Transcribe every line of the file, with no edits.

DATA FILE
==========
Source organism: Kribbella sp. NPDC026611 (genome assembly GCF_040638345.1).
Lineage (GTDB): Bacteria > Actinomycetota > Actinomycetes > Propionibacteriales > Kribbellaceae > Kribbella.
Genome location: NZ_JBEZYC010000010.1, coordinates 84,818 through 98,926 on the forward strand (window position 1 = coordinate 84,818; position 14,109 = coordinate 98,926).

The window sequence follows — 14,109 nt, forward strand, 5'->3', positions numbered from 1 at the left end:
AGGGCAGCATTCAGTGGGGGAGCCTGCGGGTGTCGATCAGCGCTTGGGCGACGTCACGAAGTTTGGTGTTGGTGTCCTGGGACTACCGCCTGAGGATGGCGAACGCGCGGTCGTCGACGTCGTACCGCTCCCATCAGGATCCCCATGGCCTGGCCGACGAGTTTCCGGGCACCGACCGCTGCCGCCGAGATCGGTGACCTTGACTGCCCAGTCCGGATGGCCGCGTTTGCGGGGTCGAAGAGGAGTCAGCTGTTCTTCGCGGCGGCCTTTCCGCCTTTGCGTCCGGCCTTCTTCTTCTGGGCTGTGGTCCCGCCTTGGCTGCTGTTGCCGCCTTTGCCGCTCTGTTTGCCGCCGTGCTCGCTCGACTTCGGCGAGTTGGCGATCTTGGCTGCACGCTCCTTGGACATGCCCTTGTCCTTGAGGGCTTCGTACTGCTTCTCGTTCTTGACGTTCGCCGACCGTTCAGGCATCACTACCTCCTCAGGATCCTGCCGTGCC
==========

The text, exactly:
Source organism: Kribbella sp. NPDC026611 (genome assembly GCF_040638345.1).
Lineage (GTDB): Bacteria > Actinomycetota > Actinomycetes > Propionibacteriales > Kribbellaceae > Kribbella.
Genome location: NZ_JBEZYC010000010.1, coordinates 84,818 through 98,926 on the forward strand (window position 1 = coordinate 84,818; position 14,109 = coordinate 98,926).

The window sequence follows — 14,109 nt, forward strand, 5'->3', positions numbered from 1 at the left end:
AGGGCAGCATTCAGTGGGGGAGCCTGCGGGTGTCGATCAGCGCTTGGGCGACGTCACGAAGTTTGGTGTTGGTGTCCTGGGACTACCGCCTGAGGATGGCGAACGCGCGGTCGTCGACGTCGTACCGCTCCCATCAGGATCCCCATGGCCTGGCCGACGAGTTTCCGGGCACCGACCGCTGCCGCCGAGATCGGTGACCTTGACTGCCCAGTCCGGATGGCCGCGTTTGCGGGGTCGAAGAGGAGTCAGCTGTTCTTCGCGGCGGCCTTTCCGCCTTTGCGTCCGGCCTTCTTCTTCTGGGCTGTGGTCCCGCCTTGGCTGCTGTTGCCGCCTTTGCCGCTCTGTTTGCCGCCGTGCTCGCTCGACTTCGGCGAGTTGGCGATCTTGGCTGCACGCTCCTTGGACATGCCCTTGTCCTTGAGGGCTTCGTACTGCTTCTCGTTCTTGACGTTCGCCGACCGTTCAGGCATCACTACCTCCTCAGGATCCTGCCGTGCC